Fort Caroline, the First French Settlement

Fort Caroline, the First French Settlement- Photo by Rose Hammitt

Fort Caroline is two stories; a story of the first French settlement, and the story of murder and revenge. Hearing the history of Fort Caroline from the Beaches Museum Executive Director Dr. van de Gutche my friend Rose Hammitt and I had to see firsthand where all this history happened.

The Fort Caroline website explained how the French Colony came to be. “During the sixteenth century, France was determined to expand its empire. Spain, the world’s leading power, already had a foothold in the Americas, and France wanted a share of the riches the Spanish were gaining through trade and plunder. France’s first attempt to stake a permanent claim in North America was at La Caroline, a settlement near the mouth of the St. Johns River in Florida. At first, the settlement was to be a commercial venture, but religious conflict in France broadened the goals. The growing persecution of French Protestants (Huguenots) led their most powerful member, Admiral Gaspard de Coligny, to make a proposal to the crown: the colony could also be a refuge for Huguenots. An exploratory expedition under the command of Jean Ribault left France in February 1562.”
Arriving in April of 1562, Ribault found the beautiful Atlantic coastal wetlands, salt marshes, coastal dunes, and hardwood hammocks to his liking. He thought here the Protestant Huguenots could live without persecution. Not knowing what it meant to be a Huguenot, I checked the National Huguenot Society webpage. “The Huguenots were French Protestants most of whom eventually came to follow the teachings of John Calvin, and who, due to religious persecution, were forced to flee France to other countries in the sixteenth and seventeenth centuries. Some remained, practicing their Faith in secret.”

When he arrived in May of 1562, Ribault found the local Indians, the Timucuans under the leadership of Chief Saturiwa to be friendly. The Timucuans had lived in Florida and Georgia for the past thousand years, this meeting was to be the beginning of the end for the Indians.

Before leaving Florida, Ribault erected a monument then returned to France. Another expedition under the leadership of René Goulaine de Laudonnière, who had previously sailed with Ribault came back and established Fort Caroline on June 22, 1564. With 200 soldiers and artisans and help from the Timucua Indians, the colonists began building a village and fort naming the area La Caroline after their king, Charles IX.

The settlement would not last long. Starvation, disease and mutiny within the walls of the fort played its part in destroying morale before the Spanish ever arrived to finish what the French had begun. Relations with the Timucans went south and bands of settlers left the colony. Plans underway to return home to France were halted in August of 1565, when Ribault arrived with a relief expedition. The additional supplies, 600 soldiers and settlers, including more women and some children made the needed difference.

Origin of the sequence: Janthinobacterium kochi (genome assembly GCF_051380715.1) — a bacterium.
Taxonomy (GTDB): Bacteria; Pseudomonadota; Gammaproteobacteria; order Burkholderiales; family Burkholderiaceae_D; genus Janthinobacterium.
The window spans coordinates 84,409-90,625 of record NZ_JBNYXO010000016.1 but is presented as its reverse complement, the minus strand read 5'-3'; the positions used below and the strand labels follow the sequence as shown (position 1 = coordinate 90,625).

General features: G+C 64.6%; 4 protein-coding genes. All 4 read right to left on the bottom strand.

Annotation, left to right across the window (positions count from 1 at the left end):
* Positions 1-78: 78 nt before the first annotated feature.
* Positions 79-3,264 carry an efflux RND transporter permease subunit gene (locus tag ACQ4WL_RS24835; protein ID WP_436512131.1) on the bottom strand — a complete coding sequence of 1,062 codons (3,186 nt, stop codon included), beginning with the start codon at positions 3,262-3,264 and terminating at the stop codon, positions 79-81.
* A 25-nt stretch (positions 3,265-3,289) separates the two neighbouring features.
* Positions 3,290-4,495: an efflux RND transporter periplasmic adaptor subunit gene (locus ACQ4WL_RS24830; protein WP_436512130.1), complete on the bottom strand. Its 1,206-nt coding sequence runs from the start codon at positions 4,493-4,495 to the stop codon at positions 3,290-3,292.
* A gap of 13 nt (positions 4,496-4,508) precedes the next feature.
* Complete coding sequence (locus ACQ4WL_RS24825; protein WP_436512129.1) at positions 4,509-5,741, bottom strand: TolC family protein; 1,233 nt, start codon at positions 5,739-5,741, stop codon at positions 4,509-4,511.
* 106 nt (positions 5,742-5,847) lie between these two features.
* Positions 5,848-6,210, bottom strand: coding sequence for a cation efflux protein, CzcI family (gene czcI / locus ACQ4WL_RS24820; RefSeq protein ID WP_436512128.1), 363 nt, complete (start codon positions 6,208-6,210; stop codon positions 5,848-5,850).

Spain was a problem. They were concerned over the French settlement. With already established routes in South and Central America, Spain worried the French settlement might plunder their treasure ships filled with gold, while they followed the Florida coast on their voyage home.

To take care of the matter, Phillip II of Spain sent Admiral Pedro Menendez to remove the French from Florida. It was Menendez that established what would become the now oldest city in the US, St. Augustine. Fates played a cruel trick on the French. As Ribault sailed down the coast seeking to attack the Spanish, his ships were destroyed by a hurricane.

In the meantime, Menendez with 500 soldiers marched toward the Fort Caroline. Surprising the French, it was an easy win. Only around forty or fifty French people, including Laudonniere, reached ships and were able to flee and sail for France. Out of the remaining 200 people, only about 60 women and children were spared. The Fort was renamed Fort San Mateo and was now under Spanish rule.
On Menendez’s return march to St. Augustine, he found the shipwrecked Frenchmen, Ribault among them and slaughtered about 350 men – all but those professing to be Catholics at place later named Matanzas (“Slaughter”).

When touring St. Augustine, they told the story of how the blood ran red in the bay. We saw the Huguenot’s cemetery.
The Timucuans didn’t fare well under the Spanish either. The National Park website states that the Spanish, “…then forced the Timucuans into missions. The Timucuans diminished from a force of tens of thousands to a population of 550 by the end of the 17th century, largely due to European diseases and fighting with other tribes.”

The memory of the slaughter of the French Colony was not forgotten, in August of 1567 French leader De Gourges departed for Florida. Arriving in April of 1568, just six years after Ribault’s first stop on the Florida shores, De Gourges took the two Forts, massacred the Spanish, and on May 3rd left Florida for France.

After all the blood, sweat and violence that the French suffered, historians believe that the original Fort Caroline washed away during the late 19th century. Today near the original memorial that Ribault placed, a replica was erected based on sketches by the settlement’s cartographer, Jacques le Moyne.

The memorial also features the visitor center for the Timucuan Ecological and Historic Preserve that a collection of rare Timucuan artifacts. Come see this, the earliest American history for yourself. Log onto http://www.npca.org/parks/fort-caroline-national-memorial.html?adwords=1&gclid=CN2MlfyyhbsCFa9DMgod7jgAYQ for more information.

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